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A New Approach to Collaboration: Legal Project Management

Posted in General Counsel, Law firm practices, Legal Project Management, Outside Counsel, Request for Proposal

Woldow, LPM, law firm training, legal departmentGiven the hard-nosed economic realities of the legal profession, it strikes many lawyers as a little touchy-feely, and even a bit naïve, to speak of “partnerships” between law firms and their clients. Although the parties share a need and appreciation for high-quality legal work, law is basically a vendor-purchaser relationship where one side’s desire to limit costs and the other side’s money-making objectives create interactions that often are misaligned and at times adversarial.

However, the titanic cost pressures on law firms and legal departments alike certainly reward new types of collaborations, even if they can’t accurately be described as partnerships.  In today’s new reality, the driving force is efficiency and its sidekicks:  predictability, communication and risk reduction.

Right now, that force frequently manifests on a do-it-yourself basis, expressed in  unilateral client initiatives:

►       RFPs demanding legal project management (LPM) capabilities from their firms

►       delegating RFP administration to procurement departments

►       declining to pay for first (second and even third!) year associate time

►       using internal analysts to scrutinize law firm bills

►       demanding that firms adopt their billing or task codes.

For their part, firms may take their own steps to improve performance and efficiency, perhaps by reorganizing their practice groups into client teams, implementing razzle-dazzle new LPM software tools, conducting upward review of their partners’ supervisory capabilities, or implementing competency-based performance evaluation of associates.

Writing recently, in the Wall Street Journal, Vanessa O’Connell noted another unilateral sea change:  some law departments’ are hiring their baby lawyers directly from law school and training them themselves, rather than recruiting older lawyers with law firm experience.

Hewlett-Packard’s GC, Michael Holston, calls this self-help approach “the wave of the future.”  Pfizer GC Amy Shulman couches the trend in terms of the buyer’s perspective: “We need to train a new generation of lawyers who know how to respond to what clients need.”

We urge an alternative take on this either-we-do-it-or-they-do-it orientation.  In our LPM training, we see better results when we focus more on client teams and build training content around the actual roles and responsibilities of the “intact team,” rather than training large groups of lawyers from diverse practice groups.  We have seen even greater and more immediate benefits when we include lawyers from the client side in the training – not just to watch, but to build their needs, structure and internal procedures into the fabric of the training.   The emphasis on technique more than theory and this practical focus plays well with all stakeholders.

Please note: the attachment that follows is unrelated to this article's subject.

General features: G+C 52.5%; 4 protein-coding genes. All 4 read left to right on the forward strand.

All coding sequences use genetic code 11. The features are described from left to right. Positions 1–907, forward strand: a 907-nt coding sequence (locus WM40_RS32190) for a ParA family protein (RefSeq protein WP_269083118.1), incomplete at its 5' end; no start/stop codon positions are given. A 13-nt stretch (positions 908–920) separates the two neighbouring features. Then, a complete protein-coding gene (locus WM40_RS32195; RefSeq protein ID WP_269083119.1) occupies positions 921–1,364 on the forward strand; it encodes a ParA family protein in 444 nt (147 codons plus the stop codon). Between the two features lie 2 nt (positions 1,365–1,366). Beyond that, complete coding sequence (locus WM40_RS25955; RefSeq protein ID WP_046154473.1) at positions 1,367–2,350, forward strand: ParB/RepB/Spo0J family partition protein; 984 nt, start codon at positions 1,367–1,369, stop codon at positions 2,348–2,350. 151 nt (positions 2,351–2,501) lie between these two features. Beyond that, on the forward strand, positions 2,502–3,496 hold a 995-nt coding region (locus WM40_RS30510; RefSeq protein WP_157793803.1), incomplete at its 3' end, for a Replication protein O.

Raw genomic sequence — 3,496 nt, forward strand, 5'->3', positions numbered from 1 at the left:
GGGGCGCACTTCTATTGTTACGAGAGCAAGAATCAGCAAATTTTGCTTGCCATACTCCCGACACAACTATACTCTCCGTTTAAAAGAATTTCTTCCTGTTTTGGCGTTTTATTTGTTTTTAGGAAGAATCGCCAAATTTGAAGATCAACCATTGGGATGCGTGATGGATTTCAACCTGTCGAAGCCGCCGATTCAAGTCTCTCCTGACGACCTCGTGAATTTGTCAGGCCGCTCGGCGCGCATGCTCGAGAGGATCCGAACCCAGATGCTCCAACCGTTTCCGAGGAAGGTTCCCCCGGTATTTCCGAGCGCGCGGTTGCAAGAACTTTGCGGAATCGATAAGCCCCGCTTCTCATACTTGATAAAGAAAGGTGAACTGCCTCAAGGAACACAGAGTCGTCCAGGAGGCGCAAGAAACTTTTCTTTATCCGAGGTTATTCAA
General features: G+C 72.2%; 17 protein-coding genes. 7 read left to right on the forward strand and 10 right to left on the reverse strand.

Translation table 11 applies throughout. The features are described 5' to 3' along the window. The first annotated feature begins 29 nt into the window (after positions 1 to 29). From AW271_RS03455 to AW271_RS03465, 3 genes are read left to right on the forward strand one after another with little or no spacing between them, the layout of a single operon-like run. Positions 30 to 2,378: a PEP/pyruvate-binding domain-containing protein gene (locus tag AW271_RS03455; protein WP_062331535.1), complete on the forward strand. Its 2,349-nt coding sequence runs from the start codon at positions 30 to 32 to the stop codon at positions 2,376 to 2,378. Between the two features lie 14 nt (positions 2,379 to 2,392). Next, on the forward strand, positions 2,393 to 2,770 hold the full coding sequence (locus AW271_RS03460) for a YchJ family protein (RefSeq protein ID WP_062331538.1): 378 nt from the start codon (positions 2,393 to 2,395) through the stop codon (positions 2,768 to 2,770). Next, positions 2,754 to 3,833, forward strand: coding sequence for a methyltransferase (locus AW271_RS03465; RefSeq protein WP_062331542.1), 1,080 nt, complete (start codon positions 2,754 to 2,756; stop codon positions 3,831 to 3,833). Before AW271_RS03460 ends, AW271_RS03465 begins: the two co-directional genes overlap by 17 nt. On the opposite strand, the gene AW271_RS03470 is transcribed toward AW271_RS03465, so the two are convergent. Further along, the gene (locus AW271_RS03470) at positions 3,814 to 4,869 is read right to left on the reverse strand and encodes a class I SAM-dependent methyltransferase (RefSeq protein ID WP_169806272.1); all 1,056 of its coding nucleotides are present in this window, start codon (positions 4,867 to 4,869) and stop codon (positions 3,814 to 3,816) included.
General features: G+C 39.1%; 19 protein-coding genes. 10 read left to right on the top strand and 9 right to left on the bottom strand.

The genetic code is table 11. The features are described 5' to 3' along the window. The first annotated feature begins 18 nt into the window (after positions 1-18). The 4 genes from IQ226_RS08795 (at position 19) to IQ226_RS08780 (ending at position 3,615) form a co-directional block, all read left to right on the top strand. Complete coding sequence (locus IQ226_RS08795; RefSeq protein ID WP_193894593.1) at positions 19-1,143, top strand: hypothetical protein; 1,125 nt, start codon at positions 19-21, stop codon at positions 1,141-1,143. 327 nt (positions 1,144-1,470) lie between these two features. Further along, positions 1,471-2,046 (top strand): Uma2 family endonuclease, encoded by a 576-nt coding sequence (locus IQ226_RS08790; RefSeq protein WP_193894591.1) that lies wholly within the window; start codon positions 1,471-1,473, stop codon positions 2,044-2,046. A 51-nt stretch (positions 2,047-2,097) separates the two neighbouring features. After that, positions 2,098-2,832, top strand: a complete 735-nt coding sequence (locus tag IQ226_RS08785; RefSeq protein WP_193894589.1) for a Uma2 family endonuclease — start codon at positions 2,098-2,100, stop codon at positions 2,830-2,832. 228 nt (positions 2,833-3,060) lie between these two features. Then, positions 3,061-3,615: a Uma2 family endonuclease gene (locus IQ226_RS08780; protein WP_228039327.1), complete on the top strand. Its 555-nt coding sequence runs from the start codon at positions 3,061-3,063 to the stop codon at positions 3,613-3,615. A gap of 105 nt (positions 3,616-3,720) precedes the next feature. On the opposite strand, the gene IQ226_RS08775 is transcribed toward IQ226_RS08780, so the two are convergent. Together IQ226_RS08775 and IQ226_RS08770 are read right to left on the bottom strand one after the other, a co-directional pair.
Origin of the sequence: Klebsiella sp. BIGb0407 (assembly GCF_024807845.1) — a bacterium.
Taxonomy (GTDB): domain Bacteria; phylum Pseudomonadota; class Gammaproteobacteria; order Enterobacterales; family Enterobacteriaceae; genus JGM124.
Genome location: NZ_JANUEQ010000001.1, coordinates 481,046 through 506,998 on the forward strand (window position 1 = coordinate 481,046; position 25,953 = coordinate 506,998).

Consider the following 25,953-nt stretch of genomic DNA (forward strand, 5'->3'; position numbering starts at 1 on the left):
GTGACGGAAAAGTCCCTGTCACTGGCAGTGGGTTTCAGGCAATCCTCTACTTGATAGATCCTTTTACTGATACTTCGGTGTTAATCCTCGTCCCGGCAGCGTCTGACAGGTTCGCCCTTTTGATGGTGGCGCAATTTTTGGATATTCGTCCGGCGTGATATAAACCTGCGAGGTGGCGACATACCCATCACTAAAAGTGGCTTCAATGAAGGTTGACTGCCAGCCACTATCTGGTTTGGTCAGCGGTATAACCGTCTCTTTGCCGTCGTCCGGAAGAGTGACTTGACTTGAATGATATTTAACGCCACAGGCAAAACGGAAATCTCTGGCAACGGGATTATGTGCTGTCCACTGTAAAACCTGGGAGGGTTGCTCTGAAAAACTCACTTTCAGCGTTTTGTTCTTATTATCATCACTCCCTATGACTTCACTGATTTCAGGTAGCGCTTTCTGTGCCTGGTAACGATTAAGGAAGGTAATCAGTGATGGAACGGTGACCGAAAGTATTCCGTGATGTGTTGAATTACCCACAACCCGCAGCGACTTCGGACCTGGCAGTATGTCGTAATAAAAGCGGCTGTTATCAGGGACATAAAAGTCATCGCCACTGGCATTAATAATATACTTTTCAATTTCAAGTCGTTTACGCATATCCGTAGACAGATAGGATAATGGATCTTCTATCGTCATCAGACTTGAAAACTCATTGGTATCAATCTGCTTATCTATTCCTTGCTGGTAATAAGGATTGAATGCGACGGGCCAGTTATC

We see no reason why these collaborative benefits – for both sides – cannot readily be extended to the orientation and training of the lawyers who serve certain important clients, regardless of whether they’re employed by the firm or are in-house lawyers.  Already we are seeing more client demands in RFPs for the secondment of several associates to reside for awhile within the client’s walls (at no cost to the client, of course).

To extend this idea, we see a powerful incentive for what might be call “Bridged Professional Development,” that is, on training initiatives that are tied to real matters being handled by real client-law firm teams in real life.  Such initiatives would provide a powerful lever for the firm and the client to collaborate on defining service deliverables, phases, tasks, roles and communication.

From the client’s perspective, only a few “crème de la crème” lawyers provide this sort of professional development collaboration right now, but it sure makes sense for more to advance this idea to their clients.   Being recognized for pragmatic innovation requires giant strides, not baby steps.  It’s not enough to try to be just a little better than one’s competitors.

So, be the first on your block to rise above the herd, to get practical, to get real.  Robin Williams once put it perfectly: “Reality. Wow, what a concept.”


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